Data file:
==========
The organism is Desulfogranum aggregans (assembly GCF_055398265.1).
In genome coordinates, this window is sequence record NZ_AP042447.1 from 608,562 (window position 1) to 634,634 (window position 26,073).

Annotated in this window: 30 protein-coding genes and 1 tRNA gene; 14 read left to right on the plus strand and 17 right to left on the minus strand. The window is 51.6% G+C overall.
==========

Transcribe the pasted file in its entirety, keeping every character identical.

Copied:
The organism is Desulfogranum aggregans (assembly GCF_055398265.1).
In genome coordinates, this window is sequence record NZ_AP042447.1 from 608,562 (window position 1) to 634,634 (window position 26,073).

Annotated in this window: 30 protein-coding genes and 1 tRNA gene; 14 read left to right on the plus strand and 17 right to left on the minus strand. The window is 51.6% G+C overall.